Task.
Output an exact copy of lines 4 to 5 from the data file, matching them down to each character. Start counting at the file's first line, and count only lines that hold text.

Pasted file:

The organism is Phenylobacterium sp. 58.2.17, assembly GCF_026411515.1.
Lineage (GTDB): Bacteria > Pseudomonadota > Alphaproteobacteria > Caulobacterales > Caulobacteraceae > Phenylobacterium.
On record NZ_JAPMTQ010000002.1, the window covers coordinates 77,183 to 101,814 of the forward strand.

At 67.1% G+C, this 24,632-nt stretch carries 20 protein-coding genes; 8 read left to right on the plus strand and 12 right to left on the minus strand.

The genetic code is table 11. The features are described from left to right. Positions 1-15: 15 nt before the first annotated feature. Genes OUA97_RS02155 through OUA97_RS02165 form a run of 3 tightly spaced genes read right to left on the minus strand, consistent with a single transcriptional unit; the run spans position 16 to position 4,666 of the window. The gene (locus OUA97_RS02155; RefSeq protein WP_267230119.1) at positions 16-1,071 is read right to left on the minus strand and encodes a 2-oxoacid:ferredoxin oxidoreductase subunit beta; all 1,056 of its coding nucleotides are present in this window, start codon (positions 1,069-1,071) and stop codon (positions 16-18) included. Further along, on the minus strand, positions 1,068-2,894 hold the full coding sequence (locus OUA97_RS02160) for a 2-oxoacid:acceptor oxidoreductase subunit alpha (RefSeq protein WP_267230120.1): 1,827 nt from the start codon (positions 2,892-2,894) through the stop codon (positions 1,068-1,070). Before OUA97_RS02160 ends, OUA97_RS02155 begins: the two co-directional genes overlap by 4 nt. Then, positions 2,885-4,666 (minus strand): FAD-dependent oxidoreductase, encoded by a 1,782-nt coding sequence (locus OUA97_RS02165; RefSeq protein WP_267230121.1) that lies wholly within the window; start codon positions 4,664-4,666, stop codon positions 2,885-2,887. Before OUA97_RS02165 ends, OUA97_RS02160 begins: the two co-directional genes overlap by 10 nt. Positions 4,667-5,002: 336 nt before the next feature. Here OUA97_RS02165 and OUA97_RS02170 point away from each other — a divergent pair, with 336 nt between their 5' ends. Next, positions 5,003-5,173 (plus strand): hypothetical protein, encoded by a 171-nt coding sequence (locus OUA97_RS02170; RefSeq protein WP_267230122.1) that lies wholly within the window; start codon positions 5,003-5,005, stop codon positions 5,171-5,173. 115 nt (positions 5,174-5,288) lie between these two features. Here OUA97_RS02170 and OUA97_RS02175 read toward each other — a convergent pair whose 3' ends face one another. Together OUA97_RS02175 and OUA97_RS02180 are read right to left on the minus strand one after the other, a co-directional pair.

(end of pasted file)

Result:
At 67.1% G+C, this 24,632-nt stretch carries 20 protein-coding genes; 8 read left to right on the plus strand and 12 right to left on the minus strand.

The genetic code is table 11. The features are described from left to right. Positions 1-15: 15 nt before the first annotated feature. Genes OUA97_RS02155 through OUA97_RS02165 form a run of 3 tightly spaced genes read right to left on the minus strand, consistent with a single transcriptional unit; the run spans position 16 to position 4,666 of the window. The gene (locus OUA97_RS02155; RefSeq protein WP_267230119.1) at positions 16-1,071 is read right to left on the minus strand and encodes a 2-oxoacid:ferredoxin oxidoreductase subunit beta; all 1,056 of its coding nucleotides are present in this window, start codon (positions 1,069-1,071) and stop codon (positions 16-18) included. Further along, on the minus strand, positions 1,068-2,894 hold the full coding sequence (locus OUA97_RS02160) for a 2-oxoacid:acceptor oxidoreductase subunit alpha (RefSeq protein WP_267230120.1): 1,827 nt from the start codon (positions 2,892-2,894) through the stop codon (positions 1,068-1,070). Before OUA97_RS02160 ends, OUA97_RS02155 begins: the two co-directional genes overlap by 4 nt. Then, positions 2,885-4,666 (minus strand): FAD-dependent oxidoreductase, encoded by a 1,782-nt coding sequence (locus OUA97_RS02165; RefSeq protein WP_267230121.1) that lies wholly within the window; start codon positions 4,664-4,666, stop codon positions 2,885-2,887. Before OUA97_RS02165 ends, OUA97_RS02160 begins: the two co-directional genes overlap by 10 nt. Positions 4,667-5,002: 336 nt before the next feature. Here OUA97_RS02165 and OUA97_RS02170 point away from each other — a divergent pair, with 336 nt between their 5' ends. Next, positions 5,003-5,173 (plus strand): hypothetical protein, encoded by a 171-nt coding sequence (locus OUA97_RS02170; RefSeq protein WP_267230122.1) that lies wholly within the window; start codon positions 5,003-5,005, stop codon positions 5,171-5,173. 115 nt (positions 5,174-5,288) lie between these two features. Here OUA97_RS02170 and OUA97_RS02175 read toward each other — a convergent pair whose 3' ends face one another. Together OUA97_RS02175 and OUA97_RS02180 are read right to left on the minus strand one after the other, a co-directional pair.